Good Eats

Tate's Chamomile Sazerac

By Jed PortmanNovember 18, 2012

“Downtown Winston-Salem, ten years ago—even five years ago—was nothing,” says Matt Ceneviva, bartender and part-owner of Tate’s Craft Cocktails. We are sitting outside the bar on a stretch of road in the heart of the old tobacco town that’s a testament to how much has changed. A bustling sushi restaurant, an independent movie theatre, and a popular brewery are all located within a few blocks. And then there’s Tate’s, behind us, where standard-issue liquors share shelf space with cutting-edge syrups and infusions. “We want to be here when this is one of the best food towns in North Carolina."

Tasked with creating a comforting cocktail for the short, cold days of late fall, Ceneviva chose to combine two classics. “A cup of chamomile tea and a Sazerac are both contemplative drinks,” he says. “As it gets colder, you start to turn inward a little bit. I see this cocktail as a companion of sorts, something you can spend time with.”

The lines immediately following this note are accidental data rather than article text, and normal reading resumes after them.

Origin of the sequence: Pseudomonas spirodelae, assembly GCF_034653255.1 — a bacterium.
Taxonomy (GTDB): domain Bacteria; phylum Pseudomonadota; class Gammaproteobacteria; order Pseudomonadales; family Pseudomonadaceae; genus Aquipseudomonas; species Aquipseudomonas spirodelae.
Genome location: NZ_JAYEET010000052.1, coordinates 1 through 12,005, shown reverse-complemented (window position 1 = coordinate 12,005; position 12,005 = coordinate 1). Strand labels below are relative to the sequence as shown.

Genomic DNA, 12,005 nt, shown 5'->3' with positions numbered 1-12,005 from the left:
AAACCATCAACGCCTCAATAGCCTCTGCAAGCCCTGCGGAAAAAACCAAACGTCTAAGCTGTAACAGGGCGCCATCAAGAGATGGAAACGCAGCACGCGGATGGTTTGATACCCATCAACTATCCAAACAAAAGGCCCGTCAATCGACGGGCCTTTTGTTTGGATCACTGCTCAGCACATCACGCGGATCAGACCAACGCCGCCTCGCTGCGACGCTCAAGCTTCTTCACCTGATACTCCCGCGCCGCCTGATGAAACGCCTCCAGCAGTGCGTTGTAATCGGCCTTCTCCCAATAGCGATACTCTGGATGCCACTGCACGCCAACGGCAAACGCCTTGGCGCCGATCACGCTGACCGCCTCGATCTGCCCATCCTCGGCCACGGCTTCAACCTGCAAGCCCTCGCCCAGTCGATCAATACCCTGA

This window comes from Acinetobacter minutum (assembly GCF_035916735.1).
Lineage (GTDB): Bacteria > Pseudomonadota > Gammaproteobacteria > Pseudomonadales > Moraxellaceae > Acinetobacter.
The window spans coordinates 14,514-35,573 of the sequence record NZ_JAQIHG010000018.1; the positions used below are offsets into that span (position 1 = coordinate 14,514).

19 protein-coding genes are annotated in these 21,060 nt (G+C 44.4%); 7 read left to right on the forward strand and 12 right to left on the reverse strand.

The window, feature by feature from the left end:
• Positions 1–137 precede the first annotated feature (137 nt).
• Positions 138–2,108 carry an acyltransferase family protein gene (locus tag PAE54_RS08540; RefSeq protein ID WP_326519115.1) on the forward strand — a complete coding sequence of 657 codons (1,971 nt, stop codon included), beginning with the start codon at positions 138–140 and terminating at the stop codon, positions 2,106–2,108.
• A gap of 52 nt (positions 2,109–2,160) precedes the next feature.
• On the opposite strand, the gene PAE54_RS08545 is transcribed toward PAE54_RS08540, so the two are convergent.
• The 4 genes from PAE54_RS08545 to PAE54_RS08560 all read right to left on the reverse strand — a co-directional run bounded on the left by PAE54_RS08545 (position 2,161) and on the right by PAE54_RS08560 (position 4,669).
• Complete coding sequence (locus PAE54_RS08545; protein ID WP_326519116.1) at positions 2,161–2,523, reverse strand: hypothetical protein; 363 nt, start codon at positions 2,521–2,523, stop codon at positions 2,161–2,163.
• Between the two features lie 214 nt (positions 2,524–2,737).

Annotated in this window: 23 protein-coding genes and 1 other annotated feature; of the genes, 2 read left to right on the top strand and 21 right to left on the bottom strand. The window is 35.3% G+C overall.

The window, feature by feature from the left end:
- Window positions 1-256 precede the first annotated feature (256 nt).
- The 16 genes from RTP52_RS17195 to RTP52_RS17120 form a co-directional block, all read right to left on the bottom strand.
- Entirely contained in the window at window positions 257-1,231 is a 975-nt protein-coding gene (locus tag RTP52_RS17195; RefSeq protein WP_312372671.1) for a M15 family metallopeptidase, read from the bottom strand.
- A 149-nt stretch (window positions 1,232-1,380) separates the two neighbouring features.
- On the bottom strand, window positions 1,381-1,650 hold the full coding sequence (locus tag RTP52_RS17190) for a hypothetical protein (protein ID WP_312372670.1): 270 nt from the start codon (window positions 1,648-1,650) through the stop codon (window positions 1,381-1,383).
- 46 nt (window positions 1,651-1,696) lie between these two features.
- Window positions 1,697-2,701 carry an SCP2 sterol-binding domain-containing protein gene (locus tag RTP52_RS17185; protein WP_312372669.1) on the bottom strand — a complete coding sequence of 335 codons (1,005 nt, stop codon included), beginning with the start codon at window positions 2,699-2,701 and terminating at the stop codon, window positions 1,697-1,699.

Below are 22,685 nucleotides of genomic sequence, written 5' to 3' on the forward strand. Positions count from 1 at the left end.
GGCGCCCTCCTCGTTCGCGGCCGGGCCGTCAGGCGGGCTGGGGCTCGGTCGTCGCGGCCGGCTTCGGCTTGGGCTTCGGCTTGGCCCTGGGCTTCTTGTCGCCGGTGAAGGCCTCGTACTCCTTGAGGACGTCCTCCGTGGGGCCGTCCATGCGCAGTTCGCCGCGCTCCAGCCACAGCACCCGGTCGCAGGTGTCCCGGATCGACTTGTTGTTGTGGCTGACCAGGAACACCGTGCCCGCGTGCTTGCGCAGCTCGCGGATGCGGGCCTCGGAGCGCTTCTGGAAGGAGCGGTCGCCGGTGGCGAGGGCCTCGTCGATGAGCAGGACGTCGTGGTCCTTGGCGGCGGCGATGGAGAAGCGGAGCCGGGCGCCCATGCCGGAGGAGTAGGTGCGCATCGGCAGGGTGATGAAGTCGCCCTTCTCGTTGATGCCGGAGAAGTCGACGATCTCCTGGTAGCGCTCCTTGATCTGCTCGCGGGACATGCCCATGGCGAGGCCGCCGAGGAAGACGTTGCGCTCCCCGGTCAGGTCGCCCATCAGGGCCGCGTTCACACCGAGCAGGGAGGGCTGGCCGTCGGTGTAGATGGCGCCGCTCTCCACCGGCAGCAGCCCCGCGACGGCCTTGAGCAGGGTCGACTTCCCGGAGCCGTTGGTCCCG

Chamomile Sazerac
2 oz. Rittenhouse Rye 100
¾ oz. chamomile syrup (recipe below)
2 dashes Peychaud’s bitters
½ oz Tenneyson Absinthe

Pour absinthe into a double Old-Fashioned glass. Coat the inside of the glass with absinthe and discard the remaining liquor. Combine rye, syrup, and bitters in a mixing glass. Stir. Strain the cocktail into the glass, and garnish with chamomile flowers.

Chamomile Syrup:
4 tablespoons loose chamomile
12 oz. water
8 oz. demerara sugar

Bring water to a boil, then remove from heat, add tea, and allow to steep for four minutes before straining. Add sugar and stir to dissolve.